I wrapped up a short visit to Peace River, AB, by camping for one night at Strong Creek campground in the Municipal District (MD) of Peace.
On Friday May 26, 2017, I started the morning with shooting some clay pigeons with Neal, a friend I met through Kathleen and Milan Skrecek.
I’m not a great shooter but once Neal told me where I should sight in the clay when I fire, I was hitting 9/10 shots. Not bad. His Stoeger semi-auto shotgun is new and the action was snug on Victoria Day but with use I could feel it getting broken in more. His gun fit me well.
I packed up and met my friend Ken Westling for coffee at Tim Horton’s in Whitecourt and then fuelled up at Shell and hit the road to Peace River.
I have driven to Peace River before so I remembered two things that are extremely important for motorcyclists to know: There are deadly undulations in the road almost the whole way. The bridge over the Little Smoky River is a dangerous mess for all vehicles, but worse for motorcycles.
About 30 kilometres west of Whitecourt, Highway 43 starts to look like lasagna noodles. Sometimes there are road signs warning about a bump ahead, and then a little read diamond shaped sign near the ground at the location of the bump. Look for a change in the yellow and white lines marking the edge of the highway, or skid marks from the spare tires on a trailer getting low enough to scrape. On a motorcycle, if you don’t stand up on the pegs or slow down enough, you could get bucked off. A pillion is at greater risk of that happening.
Little Smoky bridge
After turning north in Valleyview onto Highway 49, you’ll approach a big valley. You’ll be doing 100 km/h but there is a warning sign letting you know the road is curvy ahead and suggests 65 km/h. On either side of the valley there is one lane descending and one lane crossing the bridge. A second lane opens on the ascent for heavy vehicles to climb slowly.
There are also warning flags for bumps. The road is mess, more so on the north lanes than south lanes. Random repair patches appear that are almost a foot higher than the road, and they also have a steep lateral angle that can cause you to shift into another lane. This is particularly bad on bikes and cars with wishbone suspensions that are prone to bump-steer.
Both these undulations and botched repair jobs are dangerous to inexperienced, unsuspecting or over-confident drivers.
When I worked for the Whitecourt Star, accidents were frequent in bad weather along that route. Most often it was a combination of poor driving skill, vehicles with a high centre of gravity, and inappropriate tires for the season.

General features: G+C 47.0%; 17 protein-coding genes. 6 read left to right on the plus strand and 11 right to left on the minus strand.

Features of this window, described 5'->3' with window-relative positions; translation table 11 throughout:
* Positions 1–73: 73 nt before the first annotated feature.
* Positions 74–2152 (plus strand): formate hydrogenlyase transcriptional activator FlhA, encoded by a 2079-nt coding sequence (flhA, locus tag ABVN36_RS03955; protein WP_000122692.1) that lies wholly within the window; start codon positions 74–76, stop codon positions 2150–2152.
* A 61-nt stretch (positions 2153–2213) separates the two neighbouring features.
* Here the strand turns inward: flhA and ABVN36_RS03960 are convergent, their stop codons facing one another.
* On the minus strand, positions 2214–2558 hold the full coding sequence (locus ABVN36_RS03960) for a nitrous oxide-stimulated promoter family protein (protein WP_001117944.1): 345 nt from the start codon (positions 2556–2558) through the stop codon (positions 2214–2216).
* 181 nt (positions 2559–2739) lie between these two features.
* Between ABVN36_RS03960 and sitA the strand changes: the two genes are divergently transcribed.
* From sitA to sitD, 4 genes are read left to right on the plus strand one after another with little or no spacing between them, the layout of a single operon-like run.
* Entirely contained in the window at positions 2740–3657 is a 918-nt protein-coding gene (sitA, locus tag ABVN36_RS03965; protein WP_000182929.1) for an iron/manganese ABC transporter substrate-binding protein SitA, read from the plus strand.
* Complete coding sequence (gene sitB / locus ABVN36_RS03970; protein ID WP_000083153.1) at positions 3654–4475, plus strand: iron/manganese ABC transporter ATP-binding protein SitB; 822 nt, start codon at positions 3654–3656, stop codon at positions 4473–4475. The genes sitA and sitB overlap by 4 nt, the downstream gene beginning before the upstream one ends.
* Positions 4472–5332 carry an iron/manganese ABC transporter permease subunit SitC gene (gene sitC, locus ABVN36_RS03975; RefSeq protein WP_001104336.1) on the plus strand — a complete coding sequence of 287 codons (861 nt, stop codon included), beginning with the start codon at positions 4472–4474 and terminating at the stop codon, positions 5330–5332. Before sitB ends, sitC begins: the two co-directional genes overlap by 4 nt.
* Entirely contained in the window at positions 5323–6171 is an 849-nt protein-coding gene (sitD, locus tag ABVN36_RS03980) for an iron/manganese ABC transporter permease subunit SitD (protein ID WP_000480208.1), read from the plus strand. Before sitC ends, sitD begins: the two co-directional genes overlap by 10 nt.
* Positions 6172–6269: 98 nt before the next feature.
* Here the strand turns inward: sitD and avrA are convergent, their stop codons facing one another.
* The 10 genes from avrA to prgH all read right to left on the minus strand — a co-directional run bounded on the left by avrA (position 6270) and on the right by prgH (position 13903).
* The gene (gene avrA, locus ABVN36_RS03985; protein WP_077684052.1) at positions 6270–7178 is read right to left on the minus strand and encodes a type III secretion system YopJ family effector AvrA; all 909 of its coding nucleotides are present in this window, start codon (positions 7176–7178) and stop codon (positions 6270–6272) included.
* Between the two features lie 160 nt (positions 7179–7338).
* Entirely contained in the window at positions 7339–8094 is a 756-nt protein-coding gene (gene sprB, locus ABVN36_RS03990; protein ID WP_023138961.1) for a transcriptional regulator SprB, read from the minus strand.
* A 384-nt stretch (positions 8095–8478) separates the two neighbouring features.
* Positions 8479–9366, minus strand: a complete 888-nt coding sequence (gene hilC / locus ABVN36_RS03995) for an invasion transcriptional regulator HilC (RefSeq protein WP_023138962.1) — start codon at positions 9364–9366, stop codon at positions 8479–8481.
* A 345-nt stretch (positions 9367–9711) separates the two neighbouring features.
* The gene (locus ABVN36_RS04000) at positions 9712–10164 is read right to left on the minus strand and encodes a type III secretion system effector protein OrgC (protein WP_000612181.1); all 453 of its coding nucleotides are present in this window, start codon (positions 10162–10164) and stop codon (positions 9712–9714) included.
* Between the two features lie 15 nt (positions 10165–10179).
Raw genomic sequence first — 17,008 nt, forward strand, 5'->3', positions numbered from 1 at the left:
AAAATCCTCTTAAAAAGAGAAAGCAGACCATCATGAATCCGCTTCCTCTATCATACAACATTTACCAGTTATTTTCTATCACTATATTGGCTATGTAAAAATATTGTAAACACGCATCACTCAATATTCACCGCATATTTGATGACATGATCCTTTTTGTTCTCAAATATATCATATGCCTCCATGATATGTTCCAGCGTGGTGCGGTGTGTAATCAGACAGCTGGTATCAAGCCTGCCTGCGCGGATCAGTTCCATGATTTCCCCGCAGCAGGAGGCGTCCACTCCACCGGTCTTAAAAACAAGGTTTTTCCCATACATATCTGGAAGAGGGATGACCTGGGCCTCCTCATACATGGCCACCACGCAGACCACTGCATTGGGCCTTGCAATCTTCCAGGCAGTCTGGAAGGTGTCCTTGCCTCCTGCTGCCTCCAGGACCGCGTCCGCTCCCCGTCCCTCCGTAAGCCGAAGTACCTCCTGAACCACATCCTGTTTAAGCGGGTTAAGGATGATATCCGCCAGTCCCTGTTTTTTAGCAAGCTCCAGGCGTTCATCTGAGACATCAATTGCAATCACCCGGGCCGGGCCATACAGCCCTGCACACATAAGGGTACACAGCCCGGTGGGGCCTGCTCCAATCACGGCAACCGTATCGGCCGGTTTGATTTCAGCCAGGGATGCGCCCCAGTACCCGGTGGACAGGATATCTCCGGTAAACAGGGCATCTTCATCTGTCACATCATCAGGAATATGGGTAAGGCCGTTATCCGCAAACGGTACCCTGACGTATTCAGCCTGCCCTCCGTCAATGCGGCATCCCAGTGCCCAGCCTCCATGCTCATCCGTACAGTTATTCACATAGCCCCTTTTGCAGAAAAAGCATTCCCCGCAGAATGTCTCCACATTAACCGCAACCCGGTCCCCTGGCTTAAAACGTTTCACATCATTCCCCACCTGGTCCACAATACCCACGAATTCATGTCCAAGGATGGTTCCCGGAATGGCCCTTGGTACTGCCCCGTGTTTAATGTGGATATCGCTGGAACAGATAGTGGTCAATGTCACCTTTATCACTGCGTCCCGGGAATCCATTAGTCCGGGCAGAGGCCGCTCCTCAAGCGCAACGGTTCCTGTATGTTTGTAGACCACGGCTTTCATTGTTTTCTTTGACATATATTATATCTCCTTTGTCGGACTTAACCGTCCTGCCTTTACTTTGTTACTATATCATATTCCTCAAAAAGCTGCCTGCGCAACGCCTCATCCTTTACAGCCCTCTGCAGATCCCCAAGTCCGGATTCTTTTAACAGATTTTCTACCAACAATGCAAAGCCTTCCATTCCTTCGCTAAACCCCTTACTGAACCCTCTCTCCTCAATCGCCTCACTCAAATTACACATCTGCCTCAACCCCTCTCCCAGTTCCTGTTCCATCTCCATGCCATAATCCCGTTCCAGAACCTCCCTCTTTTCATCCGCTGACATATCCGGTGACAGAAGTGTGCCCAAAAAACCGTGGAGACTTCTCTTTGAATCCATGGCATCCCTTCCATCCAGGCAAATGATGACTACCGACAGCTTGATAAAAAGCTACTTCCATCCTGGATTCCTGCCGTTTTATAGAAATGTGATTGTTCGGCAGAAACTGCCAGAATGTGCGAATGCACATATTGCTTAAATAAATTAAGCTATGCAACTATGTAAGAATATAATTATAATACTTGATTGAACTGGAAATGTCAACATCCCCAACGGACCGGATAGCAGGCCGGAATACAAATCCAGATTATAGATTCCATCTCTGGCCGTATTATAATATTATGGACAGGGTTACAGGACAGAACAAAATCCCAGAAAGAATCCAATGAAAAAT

When I drove in my Honda Prelude neither of these bother me because Preludes are wide and low. On my bike I slowed down to 80 km/h for the bumps and probably 50-60 km/h for the bridge.
I wrote in a previous post about how my mileage has taken a steep decline since leaving Brampton. I left averaging 21-22 kilometres per litre, and arrived averaging 16 km/L. The bike was giving trouble starting, the choke was not working correctly, and the idle was rough.
I poured in a bottle of Seafoam, which I have used on my CB550 with success, with a full tank of Shell 91 octane and rode the bike for about 60 kilometres before adding any fuel. I did notice the bike start up more quickly, idle evenly and the choke was working the way it should.
I filled up in Whitecourt and in that first 60 kilometres of riding I filled up 4.6 litres! 12.8 km/L!! I was not too worried because I know I did some hard pulls up a hill on West Mountain Road just to give the bike a workout and work some of the Seafoam through the fuel system.
I rode to Fox Creek which is about 85 km away and filled up. I averaged 17.8 km/L. Fox Creek to Valleyview was another 85 km roughly I averaged 17.1 km/L. Valleyview to Peace River was roughly 143 kilometres and I filled up 7.5 litres, 19 km/L. I was also keeping the bike between 100 and 110 km/h
Maybe the Seafoam is actually working? I have heard people suggest it’s not good for your engine and any non metal parts. I am wondering if all that ethanol in the fuel in America was causing an issue. I specifically look for Shell gas because most of their 91 octane specifies “contains no ethanol”.